“Yes, said Mum.
“I’ll eat my peas if you eat your Brussels,” said Daisy.
Mum looked down at her own plate and her bottom lip began to wobble.
“But I don’t like Brussels,” said Mum.
from Eat Your Peas
written by Ken Gray
illustrated by Nick Sharratt
Henry N. Abrams, 2006
Even though my grandson’s favorite color in the whole wide world is green, when he was young he did not like green food. One day when he was five or six, he stared at the small broccoli crown sitting, perfectly cooked, at the center of his dinner plate. No amount of cajoling could convince him to eat that fabulous floret.
Then I caught the twinkle in his bright eyes.
“I’ll eat a bite of broccoli if you eat a bite of banana.” He was not teasing. He knew how much I dislike those smelly, squashy, sickening, things, even though my favorite color is yellow. It’s a contradiction we shared.
I looked at him, a little incredulous. “OK.” I was sure I could pull this off. After all, he was just a little kid.
He ate his microscopic bite of broccoli and smiled. He waited. He walked over to the fruit bowl and peeled a banana. He handed it to me.
I brought it up to my lips, the stubby nub teasing me.
Yuck! I couldn’t do it. I got it as close as I could, but just couldn’t go all the way.
“That’s okay, Baugie.” He used his name for me. “I’ll finish it.”
“Great! I’ll finish your broccoli!”
These days we are encouraged to eat a wide variety of food. Grocery shelves, refrigerated cases, and the frozen food aisles are filled with more choices than could be imagined even a few years ago.
When I was a young mom, the cost of a strawberry in February was prohibitive. Who even heard of Brussels sprouts in summer? or melons in March. Produce was seasonal. I depended on packaged frozen veggies when fresh wasn’t available. Same with fruit.
Ever since my second grade teacher told me what conservation meant, I was intrigued. “It’s not saving,” she told our 8-year-old selves. “It’s using what we have wisely.”
So maybe I’ve always been a little more aware of my immediate environment than some. Using something, but not using it up made sense. It still does. Now I know that idea is called “coming from a place of abundance.” But that’s something to explore another time.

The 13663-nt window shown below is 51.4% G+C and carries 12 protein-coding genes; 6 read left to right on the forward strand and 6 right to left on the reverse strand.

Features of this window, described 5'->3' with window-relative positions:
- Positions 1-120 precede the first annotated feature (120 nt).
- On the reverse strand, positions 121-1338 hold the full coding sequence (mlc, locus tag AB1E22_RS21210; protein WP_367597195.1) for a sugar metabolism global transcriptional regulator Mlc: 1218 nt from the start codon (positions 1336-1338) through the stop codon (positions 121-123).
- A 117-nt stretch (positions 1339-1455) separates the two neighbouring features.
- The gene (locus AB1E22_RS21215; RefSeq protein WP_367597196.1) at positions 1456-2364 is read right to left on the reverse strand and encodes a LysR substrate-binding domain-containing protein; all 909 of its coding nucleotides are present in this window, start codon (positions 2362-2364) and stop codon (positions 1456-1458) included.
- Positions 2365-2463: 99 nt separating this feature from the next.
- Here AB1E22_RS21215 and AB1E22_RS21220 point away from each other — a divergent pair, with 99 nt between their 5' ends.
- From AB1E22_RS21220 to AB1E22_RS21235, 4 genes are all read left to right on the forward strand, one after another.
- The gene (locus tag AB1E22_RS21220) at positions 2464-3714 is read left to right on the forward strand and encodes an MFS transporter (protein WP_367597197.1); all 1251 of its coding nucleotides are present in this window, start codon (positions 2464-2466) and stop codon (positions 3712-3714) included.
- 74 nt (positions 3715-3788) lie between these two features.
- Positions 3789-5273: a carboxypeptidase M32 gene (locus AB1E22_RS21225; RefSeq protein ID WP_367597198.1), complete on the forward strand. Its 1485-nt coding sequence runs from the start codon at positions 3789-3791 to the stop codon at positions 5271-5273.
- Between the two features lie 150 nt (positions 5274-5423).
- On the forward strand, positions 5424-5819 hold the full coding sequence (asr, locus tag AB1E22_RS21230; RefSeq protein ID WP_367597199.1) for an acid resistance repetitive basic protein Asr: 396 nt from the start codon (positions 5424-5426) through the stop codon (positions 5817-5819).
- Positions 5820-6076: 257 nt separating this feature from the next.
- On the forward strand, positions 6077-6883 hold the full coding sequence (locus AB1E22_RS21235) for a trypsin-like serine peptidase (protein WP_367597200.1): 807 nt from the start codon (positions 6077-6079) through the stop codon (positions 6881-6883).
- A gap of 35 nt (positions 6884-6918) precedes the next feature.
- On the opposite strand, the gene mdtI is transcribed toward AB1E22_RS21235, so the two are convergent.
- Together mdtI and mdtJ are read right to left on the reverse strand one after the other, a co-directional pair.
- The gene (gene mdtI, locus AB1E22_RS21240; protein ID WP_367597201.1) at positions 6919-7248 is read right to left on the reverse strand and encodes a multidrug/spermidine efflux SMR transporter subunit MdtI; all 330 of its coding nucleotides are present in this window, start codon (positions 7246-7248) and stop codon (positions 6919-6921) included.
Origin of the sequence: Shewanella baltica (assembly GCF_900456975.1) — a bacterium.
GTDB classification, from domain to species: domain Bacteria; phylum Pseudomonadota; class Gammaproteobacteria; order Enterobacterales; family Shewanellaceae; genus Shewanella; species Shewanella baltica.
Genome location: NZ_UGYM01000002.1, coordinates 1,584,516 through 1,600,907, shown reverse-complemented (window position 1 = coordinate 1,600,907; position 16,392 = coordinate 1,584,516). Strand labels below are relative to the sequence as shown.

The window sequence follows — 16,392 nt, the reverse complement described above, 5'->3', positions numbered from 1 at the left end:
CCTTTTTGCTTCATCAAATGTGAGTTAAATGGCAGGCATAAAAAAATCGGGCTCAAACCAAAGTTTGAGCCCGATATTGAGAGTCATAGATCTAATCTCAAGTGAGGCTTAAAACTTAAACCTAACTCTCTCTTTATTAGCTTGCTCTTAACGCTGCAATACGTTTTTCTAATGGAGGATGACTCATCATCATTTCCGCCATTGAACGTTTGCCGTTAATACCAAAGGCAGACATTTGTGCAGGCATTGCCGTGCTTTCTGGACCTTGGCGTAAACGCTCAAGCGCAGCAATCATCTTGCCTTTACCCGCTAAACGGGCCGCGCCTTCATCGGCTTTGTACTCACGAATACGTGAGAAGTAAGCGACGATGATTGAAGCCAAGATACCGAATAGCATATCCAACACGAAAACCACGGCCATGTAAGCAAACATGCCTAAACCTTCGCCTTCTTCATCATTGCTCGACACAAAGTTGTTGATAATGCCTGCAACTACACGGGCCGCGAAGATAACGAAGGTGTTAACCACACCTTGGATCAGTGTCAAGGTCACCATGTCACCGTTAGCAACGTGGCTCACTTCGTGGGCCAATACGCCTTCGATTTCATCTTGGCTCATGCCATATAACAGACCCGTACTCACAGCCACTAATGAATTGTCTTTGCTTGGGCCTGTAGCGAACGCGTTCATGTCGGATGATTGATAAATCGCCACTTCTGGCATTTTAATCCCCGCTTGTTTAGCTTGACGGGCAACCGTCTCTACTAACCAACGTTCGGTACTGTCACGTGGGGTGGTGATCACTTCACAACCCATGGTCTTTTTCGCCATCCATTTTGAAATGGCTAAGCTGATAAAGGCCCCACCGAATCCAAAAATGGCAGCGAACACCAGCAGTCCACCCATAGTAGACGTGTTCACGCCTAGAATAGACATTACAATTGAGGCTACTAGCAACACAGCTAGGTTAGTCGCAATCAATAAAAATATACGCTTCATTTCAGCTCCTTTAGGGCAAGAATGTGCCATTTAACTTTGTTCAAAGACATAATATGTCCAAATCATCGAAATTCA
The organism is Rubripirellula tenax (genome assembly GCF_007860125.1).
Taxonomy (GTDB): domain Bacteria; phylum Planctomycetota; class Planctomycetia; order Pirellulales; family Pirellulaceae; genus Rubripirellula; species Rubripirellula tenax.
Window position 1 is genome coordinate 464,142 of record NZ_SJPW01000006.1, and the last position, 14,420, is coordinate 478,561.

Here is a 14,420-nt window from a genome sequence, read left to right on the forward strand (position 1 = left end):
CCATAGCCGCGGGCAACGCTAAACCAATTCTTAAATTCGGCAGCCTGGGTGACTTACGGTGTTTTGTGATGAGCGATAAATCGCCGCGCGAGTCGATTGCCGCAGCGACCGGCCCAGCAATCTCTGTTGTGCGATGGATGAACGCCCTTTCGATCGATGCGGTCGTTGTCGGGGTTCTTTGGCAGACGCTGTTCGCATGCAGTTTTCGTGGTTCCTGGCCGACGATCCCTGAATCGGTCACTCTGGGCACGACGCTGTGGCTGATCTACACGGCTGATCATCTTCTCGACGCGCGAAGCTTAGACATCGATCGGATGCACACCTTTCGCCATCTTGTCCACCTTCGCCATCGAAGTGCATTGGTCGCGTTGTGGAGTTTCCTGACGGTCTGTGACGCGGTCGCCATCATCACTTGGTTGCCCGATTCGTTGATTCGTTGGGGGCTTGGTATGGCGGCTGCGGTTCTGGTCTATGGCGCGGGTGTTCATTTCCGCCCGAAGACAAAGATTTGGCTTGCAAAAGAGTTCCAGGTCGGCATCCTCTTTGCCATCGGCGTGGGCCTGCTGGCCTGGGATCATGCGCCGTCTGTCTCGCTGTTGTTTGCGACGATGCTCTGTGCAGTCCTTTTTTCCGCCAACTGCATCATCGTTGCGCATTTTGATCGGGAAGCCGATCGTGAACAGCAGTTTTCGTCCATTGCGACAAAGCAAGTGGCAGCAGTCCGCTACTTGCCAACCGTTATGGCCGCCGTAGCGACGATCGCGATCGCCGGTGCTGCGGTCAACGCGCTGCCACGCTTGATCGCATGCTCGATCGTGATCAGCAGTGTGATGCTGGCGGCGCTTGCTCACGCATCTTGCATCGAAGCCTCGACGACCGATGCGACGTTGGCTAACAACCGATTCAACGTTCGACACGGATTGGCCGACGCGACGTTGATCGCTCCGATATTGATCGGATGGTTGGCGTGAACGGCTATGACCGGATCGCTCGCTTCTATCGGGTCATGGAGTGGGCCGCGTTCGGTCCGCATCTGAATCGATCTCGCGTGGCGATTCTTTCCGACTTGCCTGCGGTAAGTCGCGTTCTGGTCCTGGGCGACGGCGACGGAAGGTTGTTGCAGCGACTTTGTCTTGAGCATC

The other day, I heard a story about Blue Zones, geographic areas where people live longer than anywhere else and have low rates of chronic disease. The name was coined by Dan Buettner, a National Geographic Explorer and Fellow and journalist. In 2004, he discovered many people in Okinawa, Japan, lived very long and happy lives. He explored the world looking for other areas with great longevity, vitality, and happiness. He circled those places he found on a map in blue ink. According to their website: Blue Zones(R) is now dedicated to creating healthy communities across the United States.”
Even though people who live in Blue Zones live in very different parts of the world, they share nine life-style priorities.
Have a sense of purpose
Incorporate a routine to shed stress
Stop eating when they’re 80% full
Eat a plant-based diet
Drink moderately (no more than 2 drinks/day, preferably wine)
Belong to a faith-based community
Family comes first
Choose to be around happy people
You can find this list, each item with an explanatory paragraph, here.
Seventh-day Adventists living in Loma Linda, California, make up the only Blue Zone community in the United States. Their Blue Zone Secrets of longevity include
Find a sanctuary in time.
Maintain a healthy body mass index (BMI)
Get regular, moderate exercise
Spend time with like-minded friends.
Snack on nuts.
Give something back, volunteer.
Eat in moderation.
Eat an early, light dinner.
Put more plants in your diet.
Drink plenty of water (5-6 glasses).
which, when you think about it is just a simpler version of the same list.
I was vacationing in Naples, Florida, when I first noticed Blue Zones. The city is proud of its distinction of being on top of the list for people who eat well. That’s all I knew about Blue Zones, the eating, until I started looking deeper.
Maybe eating well, if you are lucky enough not to live in a food desert and have enough resources to buy nutritious food and have the ability to prepare it in healthy ways, is easy to talk about. Moving, (exercise) too.
But having a sense of purpose, surrounding yourself with upbeat, encouraging, loving people, finding your spiritual path, not so easy.
Blue Zones(R) is ready to help. They offer a certification course for organizations on their website. It includes a cooking course, a speaker’s bureau, and a meal planner.
Individuals can shop for healthy products right on their site (and buy some merch), too. Find lots (and lots) of recipes that follow their guidelines for healthy eating. Read articles by experts and thought leaders who share their insights about longevity, well-being, and better health by design.
So it’s about more than broccoli (or Brussels sprouts, or bananas).
Blue Zones are kinda like living a well-balanced life.
Everything old is new again!
No book this week. I’m reading a manuscript for a friend. More about that when it’s published!
-—Be curious! (and take good care of
yourself, and each other.)